You know what... we could talk just about this point for days; but if you - who has obviously spent time studying the scripture and the fathers - do not see why the Orthodox Belief that humanity was created in a state without sin an death is important, I won't be able to convince you on an internet forum.  Prayer and fasting, my friend, that will help.
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« Reply #35 on: February 09, 2006, 04:27:31 PM »

do not see why the Orthodox Belief that humanity was created in a state without sin an death is important

It may or may not be important. But is it actually true?
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« Reply #36 on: February 09, 2006, 05:38:48 PM »

I have no need for bronze age mythology.
That's okay, Matthew...many of us have no use for 19th century mythology either.  Wink
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« Reply #37 on: February 09, 2006, 06:06:44 PM »

That's okay, Matthew...many of us have no use for 19th century mythology either.¦nbsp; Wink

Fiction can be fun but I prefer a little thing called 'evidence'.

29+ Evidences for Macroevolution
The Scientific Case for Common Descent
http://www.talkorigins.org/faqs/comdesc/

29+ Evidences for Macroevolution
A Response to Ashby Camp's "Critique"
http://www.talkorigins.org/faqs/comdesc/camp.html

Peace.
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« Reply #38 on: February 09, 2006, 06:29:44 PM »

Just to be "fair and balanced"...
Here's  Ashby Camp's first critique that Matthew mentioned:
http://trueorigins.org/theobald1a.asp

And here's his response to the response to this critique:
http://www.trueorigin.org/ca_ac_01.asp

(Just to show that I can throw links up there too. Smiley   And, no, I do not insist the earth is less than 10,000 years old  Tongue)
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« Reply #39 on: February 09, 2006, 06:44:37 PM »

Ack, another debate on this subject, lol. I enjoy reading some people that get involved though, so have fun people Smiley Anyway, for my own small contribution, I'll post a quote. While I wouldn't go so far as he does in the second sentence below, I like what Jaroslav Pelikan said on this subject...

Quote
"In the beginning God" are the opening words of the Bible. Yet in a real sense it can be said that the story of the Bible does not begin with Adam and Eve but with Abraham and Sarah. For the Bible is not intended to be a universal history of the whole human race, much less a cosmogony that accounts for the structure and laws of the entire physical and biological universe. How could even a minimal cosmogony, one that was baed on the sophisticated and well-informed astronomy of the ancient Near East, be content to throw in the phrase "and the stars" as an explanation for what a later chapter of Genesis itself acknowledges as stars without number, and to leave it at that? Rather, the Bible consistently directs our attention away from cosmogony, be it mythological or scientific, to the special relation between God and the human race... - Jaroslav Pelikan, Whose Bible Is It? A Short History of the Scriptures, (Penguin Books, 2005), p. 29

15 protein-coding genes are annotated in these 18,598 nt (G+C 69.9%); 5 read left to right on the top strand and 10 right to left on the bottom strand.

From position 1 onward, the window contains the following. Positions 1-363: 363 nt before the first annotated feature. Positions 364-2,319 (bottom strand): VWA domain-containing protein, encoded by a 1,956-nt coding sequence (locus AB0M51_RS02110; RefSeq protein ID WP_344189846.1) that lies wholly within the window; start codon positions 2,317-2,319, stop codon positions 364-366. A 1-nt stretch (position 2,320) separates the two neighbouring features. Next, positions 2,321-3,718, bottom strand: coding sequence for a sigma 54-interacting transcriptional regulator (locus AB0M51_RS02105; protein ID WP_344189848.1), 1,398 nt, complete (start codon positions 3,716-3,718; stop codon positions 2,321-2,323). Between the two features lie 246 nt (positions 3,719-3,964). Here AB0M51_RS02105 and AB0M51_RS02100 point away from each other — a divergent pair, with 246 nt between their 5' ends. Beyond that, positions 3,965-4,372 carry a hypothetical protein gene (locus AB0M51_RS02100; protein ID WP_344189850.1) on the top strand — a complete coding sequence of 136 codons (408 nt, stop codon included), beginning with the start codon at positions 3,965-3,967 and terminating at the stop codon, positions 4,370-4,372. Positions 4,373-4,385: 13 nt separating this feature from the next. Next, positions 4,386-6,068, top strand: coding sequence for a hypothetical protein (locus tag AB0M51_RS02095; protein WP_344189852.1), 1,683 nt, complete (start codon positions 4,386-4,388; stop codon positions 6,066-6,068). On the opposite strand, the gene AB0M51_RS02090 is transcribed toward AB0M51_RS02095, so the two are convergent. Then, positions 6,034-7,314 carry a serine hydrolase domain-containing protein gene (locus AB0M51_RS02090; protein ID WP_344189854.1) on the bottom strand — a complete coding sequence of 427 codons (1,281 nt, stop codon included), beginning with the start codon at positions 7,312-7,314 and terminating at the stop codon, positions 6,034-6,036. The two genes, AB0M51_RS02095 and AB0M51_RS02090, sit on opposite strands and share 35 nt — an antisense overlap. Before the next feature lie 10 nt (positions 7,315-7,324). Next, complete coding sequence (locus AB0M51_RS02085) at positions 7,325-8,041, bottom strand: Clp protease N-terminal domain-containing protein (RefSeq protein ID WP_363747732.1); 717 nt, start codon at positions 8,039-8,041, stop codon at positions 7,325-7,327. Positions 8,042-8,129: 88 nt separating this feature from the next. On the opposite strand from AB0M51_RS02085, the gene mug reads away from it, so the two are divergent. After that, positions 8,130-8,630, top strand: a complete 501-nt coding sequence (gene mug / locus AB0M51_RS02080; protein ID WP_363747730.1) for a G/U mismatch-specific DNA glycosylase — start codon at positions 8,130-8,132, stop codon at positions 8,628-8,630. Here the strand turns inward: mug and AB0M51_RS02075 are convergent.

Anyway, a post Matthew made about allegory/cosmology brought this to mind, so I thought I'd post it.
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« Reply #40 on: February 09, 2006, 06:48:23 PM »

Just to be "fair and balanced"...
Here's¦nbsp; Ashby Camp's first critique that Matthew mentioned:
http://trueorigins.org/theobald1a.asp
29+ Evidences for Macroevolution
A Response to Ashby Camp's "Critique"
http://www.talkorigins.org/faqs/comdesc/camp.html

'True Origin' thoroughly demonstrates why America is behind the rest of the world in science.  Wink
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« Reply #41 on: February 09, 2006, 06:52:59 PM »

'True Origin' thoroughly demonstrates why America is behind the rest of the world in science.¦nbsp; Wink
Make no mistake--I by no means endorse everything on Trueorigins (or Talkorigins for that matter.) I was linking to the other half of the arguement so that other readers, if so inclined. can read it all and decide for themselves.
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« Reply #42 on: February 09, 2006, 07:32:44 PM »

I was linking to the other half of the arguement so that other readers, if so inclined. can read it

Informal logical fallacies do not count as arguments.
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« Reply #43 on: February 09, 2006, 09:47:58 PM »

Informal logical fallacies do not count as arguments.
Indeed.  Cool